USS Donnell (DE 56)
American Destroyer escort
|Name||USS Donnell (DE 56)|
|Type:||Destroyer escort (Buckley)|
|Completed||1943 - Bethlehem-Hingham Shipyards Inc, Hingham MA|
|Owner||United States Navy|
|Date of attack||3 May 1944||Nationality: American|
|Fate||A total loss by U-473 (Heinz Sternberg)|
|Position||47° 48'N, 19° 55'W - Grid BE 5182|
|Complement||231 officers and men (29 dead and 202 survivors).|
|Route||New York (24 Apr) - Londonderry|
|History||Completed in June 1943 |
|Notes on event|
On 3 May 1944 USS Donnell (DE 56) (LtCdr G.M. Street, USNR) was escorting convoy CU-22 on her fifth transatlantic voyage, when she made a sound contact and sighted a periscope 450 miles southwest of Cape Clear, Ireland. She prepared for a depth charge attack but at 12.00 hours was hit aft by a Gnat fired from the stern torpedo tube of U-473, causing her own depth charges to explode and blowing off the stern. 29 men were killed and 28 wounded. The disabled vessel was taken in tow by the destroyer escorts USS Reeves (DE 156) (LtCdr J.J. Durney, USNR) and USS Hopping (DE 155) (LtCdr L.F. Lautrel, USNR) until being relieved by the tug HMS Samsonia (W 23) which towed her to Dunnstaffnage Bay, Scotland, arriving on 12 May. All wounded men, three passengers and surplus crew members were transferred to the accompanying destroyer escorts on 6 May, leaving only a skeleton crew of 12 officers and 87 ratings aboard. As all propellers and rudders had been blown away a jib sail made from awnings was rigged to stabilize the crippled vessel during towing.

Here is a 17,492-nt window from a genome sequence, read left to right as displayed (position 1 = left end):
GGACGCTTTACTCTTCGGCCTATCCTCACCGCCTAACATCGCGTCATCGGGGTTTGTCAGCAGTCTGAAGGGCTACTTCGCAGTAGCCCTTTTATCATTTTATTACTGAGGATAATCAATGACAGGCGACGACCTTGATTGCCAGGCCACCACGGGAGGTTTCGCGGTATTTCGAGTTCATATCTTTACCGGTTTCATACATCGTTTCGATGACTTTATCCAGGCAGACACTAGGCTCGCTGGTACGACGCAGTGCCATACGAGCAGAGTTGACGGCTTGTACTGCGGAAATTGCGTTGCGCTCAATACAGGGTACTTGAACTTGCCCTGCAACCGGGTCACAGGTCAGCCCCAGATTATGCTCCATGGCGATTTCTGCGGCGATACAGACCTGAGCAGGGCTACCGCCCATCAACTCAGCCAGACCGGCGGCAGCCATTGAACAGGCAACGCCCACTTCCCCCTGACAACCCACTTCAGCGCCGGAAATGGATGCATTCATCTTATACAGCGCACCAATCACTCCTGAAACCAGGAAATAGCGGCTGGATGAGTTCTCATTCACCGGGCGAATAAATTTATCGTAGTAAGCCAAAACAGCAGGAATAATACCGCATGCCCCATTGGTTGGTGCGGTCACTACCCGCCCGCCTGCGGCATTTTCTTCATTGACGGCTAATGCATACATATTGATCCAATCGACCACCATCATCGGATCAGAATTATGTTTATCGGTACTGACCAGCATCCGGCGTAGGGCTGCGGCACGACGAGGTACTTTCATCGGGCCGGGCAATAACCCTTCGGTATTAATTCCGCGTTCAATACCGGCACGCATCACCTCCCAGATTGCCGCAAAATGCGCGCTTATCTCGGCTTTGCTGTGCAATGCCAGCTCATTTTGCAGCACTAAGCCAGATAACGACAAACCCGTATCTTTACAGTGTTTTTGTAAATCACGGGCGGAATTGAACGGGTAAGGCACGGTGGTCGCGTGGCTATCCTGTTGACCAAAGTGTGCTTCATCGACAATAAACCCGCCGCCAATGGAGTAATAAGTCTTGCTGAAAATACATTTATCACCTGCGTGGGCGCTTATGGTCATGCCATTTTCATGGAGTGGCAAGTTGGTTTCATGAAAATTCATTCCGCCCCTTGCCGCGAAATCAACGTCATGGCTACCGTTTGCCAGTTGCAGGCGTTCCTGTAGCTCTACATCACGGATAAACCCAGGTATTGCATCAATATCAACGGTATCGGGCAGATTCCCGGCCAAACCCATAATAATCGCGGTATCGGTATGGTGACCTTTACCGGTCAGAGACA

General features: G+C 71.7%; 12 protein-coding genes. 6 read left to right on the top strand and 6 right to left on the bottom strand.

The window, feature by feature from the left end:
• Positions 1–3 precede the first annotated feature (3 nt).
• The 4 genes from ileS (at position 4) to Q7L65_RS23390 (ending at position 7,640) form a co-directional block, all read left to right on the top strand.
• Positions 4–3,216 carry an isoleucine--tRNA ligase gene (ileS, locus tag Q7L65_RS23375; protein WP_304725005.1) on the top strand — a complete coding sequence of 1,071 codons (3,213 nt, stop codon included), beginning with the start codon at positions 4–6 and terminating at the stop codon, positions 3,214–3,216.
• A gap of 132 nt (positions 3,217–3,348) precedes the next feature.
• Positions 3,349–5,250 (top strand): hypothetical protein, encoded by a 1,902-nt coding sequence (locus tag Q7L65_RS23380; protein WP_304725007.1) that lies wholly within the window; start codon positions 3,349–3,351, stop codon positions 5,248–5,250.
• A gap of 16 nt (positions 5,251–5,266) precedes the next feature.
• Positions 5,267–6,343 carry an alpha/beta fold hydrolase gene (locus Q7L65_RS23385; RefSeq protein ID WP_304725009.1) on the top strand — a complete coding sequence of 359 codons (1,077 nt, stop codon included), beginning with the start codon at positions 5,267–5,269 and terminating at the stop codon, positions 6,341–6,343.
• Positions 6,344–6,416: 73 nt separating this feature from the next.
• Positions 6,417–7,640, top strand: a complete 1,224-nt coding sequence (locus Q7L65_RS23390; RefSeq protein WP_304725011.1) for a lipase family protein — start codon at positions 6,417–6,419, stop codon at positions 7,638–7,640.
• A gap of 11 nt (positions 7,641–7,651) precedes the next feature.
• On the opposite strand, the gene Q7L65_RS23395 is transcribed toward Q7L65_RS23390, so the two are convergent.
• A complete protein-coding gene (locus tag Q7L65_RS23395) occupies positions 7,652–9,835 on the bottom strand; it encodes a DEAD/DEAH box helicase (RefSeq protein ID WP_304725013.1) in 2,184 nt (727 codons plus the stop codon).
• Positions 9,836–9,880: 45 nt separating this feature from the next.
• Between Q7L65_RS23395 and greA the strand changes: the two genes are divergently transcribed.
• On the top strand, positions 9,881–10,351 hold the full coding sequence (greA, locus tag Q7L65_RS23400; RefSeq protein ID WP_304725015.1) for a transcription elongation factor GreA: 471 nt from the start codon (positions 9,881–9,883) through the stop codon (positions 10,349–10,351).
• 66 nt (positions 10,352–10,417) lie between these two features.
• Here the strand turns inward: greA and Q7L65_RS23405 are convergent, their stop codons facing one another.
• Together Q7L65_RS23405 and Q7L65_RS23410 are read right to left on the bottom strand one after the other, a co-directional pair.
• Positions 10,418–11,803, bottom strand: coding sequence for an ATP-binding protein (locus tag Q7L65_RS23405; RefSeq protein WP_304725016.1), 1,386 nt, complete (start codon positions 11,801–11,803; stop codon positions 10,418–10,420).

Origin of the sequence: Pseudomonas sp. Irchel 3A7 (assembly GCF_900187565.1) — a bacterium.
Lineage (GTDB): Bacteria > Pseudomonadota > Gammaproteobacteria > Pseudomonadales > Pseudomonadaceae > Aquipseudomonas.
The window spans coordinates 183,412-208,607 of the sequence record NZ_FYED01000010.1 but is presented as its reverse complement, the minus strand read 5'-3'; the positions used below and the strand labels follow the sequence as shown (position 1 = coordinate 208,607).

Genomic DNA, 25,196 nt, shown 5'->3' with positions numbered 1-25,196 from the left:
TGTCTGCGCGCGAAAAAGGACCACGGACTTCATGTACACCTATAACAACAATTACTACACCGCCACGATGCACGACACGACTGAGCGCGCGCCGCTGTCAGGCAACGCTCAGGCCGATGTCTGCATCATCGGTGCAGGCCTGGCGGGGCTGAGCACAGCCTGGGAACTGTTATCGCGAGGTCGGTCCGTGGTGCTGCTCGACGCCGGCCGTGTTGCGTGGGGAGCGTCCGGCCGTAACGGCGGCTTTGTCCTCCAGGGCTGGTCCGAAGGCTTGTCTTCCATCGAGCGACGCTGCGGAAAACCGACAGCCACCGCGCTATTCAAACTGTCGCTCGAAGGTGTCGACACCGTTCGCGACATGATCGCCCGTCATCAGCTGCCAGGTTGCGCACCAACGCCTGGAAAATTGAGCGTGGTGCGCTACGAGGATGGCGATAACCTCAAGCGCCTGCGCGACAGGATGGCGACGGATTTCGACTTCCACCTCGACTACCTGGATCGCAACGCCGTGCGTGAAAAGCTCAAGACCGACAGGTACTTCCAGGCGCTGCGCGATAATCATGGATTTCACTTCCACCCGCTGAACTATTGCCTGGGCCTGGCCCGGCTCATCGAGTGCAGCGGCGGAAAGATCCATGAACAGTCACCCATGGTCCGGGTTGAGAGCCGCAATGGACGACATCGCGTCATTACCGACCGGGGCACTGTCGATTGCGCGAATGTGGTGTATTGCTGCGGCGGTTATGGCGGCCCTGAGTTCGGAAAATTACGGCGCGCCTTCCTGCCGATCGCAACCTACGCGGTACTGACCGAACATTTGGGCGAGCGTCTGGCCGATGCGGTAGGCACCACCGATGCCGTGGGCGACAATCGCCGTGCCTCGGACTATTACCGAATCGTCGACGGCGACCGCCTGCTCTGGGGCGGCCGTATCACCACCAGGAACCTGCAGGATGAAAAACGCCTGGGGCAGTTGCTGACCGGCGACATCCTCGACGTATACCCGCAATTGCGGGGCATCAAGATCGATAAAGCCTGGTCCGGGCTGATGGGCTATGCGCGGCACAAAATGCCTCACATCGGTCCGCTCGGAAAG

The damage proved to be too extensive for economical repairs, so the destroyer escort was comissioned in July 1944 as accommodation ship USS Donnell (IX 182) at Lisahally, Northern Ireland. In August 1944 towed via Plymouth to Cherbourg where she supplied electric power to shore installations. In February 1945 she returned to England to serve as barracks ship at Portland and Plymouth until towed back to the USA, arriving in Philadelphia on 18 July to be decommissioned on 23 October. She was stricken on 16 November and sold for scrap on 29 April 1946.
|On board||We have details of 220 people who were on board.|
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